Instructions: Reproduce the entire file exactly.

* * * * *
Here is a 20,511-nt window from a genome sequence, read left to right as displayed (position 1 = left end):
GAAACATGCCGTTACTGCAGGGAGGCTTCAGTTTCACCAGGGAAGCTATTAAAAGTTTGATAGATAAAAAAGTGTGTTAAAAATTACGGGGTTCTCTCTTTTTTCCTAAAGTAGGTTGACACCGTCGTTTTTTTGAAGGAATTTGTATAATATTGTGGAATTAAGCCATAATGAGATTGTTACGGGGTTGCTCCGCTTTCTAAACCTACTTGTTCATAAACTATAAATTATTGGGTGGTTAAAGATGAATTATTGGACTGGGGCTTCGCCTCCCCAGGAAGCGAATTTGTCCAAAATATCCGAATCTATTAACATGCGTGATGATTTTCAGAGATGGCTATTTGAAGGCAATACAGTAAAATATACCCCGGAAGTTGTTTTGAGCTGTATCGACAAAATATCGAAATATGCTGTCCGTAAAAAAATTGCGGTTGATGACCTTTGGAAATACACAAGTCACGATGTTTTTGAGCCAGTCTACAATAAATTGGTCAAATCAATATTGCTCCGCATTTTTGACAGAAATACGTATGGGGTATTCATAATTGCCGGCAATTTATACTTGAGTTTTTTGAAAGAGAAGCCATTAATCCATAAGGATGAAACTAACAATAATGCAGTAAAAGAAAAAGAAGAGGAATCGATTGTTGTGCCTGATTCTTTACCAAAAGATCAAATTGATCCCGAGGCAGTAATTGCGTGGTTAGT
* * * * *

Here is a 20,511-nt window from a genome sequence, read left to right as displayed (position 1 = left end):
GAAACATGCCGTTACTGCAGGGAGGCTTCAGTTTCACCAGGGAAGCTATTAAAAGTTTGATAGATAAAAAAGTGTGTTAAAAATTACGGGGTTCTCTCTTTTTTCCTAAAGTAGGTTGACACCGTCGTTTTTTTGAAGGAATTTGTATAATATTGTGGAATTAAGCCATAATGAGATTGTTACGGGGTTGCTCCGCTTTCTAAACCTACTTGTTCATAAACTATAAATTATTGGGTGGTTAAAGATGAATTATTGGACTGGGGCTTCGCCTCCCCAGGAAGCGAATTTGTCCAAAATATCCGAATCTATTAACATGCGTGATGATTTTCAGAGATGGCTATTTGAAGGCAATACAGTAAAATATACCCCGGAAGTTGTTTTGAGCTGTATCGACAAAATATCGAAATATGCTGTCCGTAAAAAAATTGCGGTTGATGACCTTTGGAAATACACAAGTCACGATGTTTTTGAGCCAGTCTACAATAAATTGGTCAAATCAATATTGCTCCGCATTTTTGACAGAAATACGTATGGGGTATTCATAATTGCCGGCAATTTATACTTGAGTTTTTTGAAAGAGAAGCCATTAATCCATAAGGATGAAACTAACAATAATGCAGTAAAAGAAAAAGAAGAGGAATCGATTGTTGTGCCTGATTCTTTACCAAAAGATCAAATTGATCCCGAGGCAGTAATTGCGTGGTTAGT